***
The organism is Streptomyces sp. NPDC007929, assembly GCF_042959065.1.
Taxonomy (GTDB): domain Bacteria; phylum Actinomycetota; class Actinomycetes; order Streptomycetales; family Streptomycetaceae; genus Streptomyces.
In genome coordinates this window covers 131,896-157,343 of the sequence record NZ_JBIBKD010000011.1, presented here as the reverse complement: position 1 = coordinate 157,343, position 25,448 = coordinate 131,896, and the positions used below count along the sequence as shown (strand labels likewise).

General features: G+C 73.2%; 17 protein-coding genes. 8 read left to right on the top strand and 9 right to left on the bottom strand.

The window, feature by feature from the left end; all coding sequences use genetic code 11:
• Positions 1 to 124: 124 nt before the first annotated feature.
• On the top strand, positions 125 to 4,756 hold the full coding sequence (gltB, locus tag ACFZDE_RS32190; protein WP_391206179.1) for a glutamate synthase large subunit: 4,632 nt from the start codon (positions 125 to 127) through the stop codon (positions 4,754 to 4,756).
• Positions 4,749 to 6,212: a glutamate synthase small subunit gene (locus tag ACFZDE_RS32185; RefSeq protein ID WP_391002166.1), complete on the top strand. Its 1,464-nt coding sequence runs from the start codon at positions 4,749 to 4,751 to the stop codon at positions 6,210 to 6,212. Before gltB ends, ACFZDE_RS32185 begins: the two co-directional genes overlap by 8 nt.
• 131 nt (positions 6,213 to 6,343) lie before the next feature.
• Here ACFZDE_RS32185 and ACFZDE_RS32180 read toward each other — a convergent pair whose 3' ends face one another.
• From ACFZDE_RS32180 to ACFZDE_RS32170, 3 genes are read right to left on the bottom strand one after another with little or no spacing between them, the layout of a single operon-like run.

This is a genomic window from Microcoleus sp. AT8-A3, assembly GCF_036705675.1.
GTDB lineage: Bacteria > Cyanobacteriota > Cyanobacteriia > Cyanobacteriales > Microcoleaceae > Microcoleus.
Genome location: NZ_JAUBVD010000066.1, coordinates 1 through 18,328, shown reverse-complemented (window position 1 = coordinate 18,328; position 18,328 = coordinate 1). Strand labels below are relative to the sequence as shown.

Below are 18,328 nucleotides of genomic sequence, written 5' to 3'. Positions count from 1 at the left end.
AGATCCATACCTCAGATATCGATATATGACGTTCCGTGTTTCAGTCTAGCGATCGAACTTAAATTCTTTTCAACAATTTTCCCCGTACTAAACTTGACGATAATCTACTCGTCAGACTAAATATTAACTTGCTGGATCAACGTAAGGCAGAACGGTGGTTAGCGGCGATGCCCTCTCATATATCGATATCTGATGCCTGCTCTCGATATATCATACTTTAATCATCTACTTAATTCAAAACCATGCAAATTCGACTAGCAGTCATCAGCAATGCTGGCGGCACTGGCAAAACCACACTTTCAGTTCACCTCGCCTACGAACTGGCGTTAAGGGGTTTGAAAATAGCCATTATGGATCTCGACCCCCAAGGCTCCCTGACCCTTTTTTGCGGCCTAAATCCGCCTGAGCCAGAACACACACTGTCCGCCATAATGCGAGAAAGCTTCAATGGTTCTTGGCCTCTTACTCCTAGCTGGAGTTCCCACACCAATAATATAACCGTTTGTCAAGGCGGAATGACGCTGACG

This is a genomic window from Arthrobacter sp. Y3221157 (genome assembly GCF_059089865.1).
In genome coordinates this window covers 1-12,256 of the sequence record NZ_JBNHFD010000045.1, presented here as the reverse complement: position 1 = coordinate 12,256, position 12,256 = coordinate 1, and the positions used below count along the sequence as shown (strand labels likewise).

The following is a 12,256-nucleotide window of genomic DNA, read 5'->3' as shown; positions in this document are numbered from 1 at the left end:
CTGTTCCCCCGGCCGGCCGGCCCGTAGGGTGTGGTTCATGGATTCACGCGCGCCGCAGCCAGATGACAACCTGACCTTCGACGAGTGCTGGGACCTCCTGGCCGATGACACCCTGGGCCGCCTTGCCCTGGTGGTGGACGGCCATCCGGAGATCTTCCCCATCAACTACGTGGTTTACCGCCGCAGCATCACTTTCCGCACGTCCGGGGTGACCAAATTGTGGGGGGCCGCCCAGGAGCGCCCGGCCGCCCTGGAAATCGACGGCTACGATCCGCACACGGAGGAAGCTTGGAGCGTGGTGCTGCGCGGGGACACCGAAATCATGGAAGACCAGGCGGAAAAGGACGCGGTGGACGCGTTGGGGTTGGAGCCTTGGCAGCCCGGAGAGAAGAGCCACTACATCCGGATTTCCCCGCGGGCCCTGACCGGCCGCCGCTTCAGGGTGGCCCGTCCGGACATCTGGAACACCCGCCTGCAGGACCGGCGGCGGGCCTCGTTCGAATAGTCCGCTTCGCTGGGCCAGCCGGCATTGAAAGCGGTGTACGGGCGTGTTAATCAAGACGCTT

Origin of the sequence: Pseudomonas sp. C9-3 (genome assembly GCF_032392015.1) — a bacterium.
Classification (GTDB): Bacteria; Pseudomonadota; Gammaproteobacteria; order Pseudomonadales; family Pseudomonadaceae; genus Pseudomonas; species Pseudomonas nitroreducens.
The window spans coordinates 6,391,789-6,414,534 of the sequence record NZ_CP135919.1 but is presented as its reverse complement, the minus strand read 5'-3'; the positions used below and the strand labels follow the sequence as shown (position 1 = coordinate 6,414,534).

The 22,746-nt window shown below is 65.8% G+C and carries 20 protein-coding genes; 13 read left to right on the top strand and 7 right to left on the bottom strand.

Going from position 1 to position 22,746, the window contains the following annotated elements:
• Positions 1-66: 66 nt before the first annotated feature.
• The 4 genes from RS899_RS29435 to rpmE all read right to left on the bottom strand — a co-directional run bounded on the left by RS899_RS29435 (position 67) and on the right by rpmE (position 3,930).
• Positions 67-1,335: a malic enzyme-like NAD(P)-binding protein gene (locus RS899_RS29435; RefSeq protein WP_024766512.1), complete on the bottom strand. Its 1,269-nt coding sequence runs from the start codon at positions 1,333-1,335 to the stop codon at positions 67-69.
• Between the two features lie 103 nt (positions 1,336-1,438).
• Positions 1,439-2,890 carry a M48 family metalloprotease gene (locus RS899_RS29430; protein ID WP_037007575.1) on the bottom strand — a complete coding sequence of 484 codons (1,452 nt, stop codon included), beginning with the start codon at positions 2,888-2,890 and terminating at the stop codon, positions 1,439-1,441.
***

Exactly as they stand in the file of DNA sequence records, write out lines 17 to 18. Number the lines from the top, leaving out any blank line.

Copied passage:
This is a genomic window from Arthrobacter sp. Y3221157 (genome assembly GCF_059089865.1).
In genome coordinates this window covers 1-12,256 of the sequence record NZ_JBNHFD010000045.1, presented here as the reverse complement: position 1 = coordinate 12,256, position 12,256 = coordinate 1, and the positions used below count along the sequence as shown (strand labels likewise).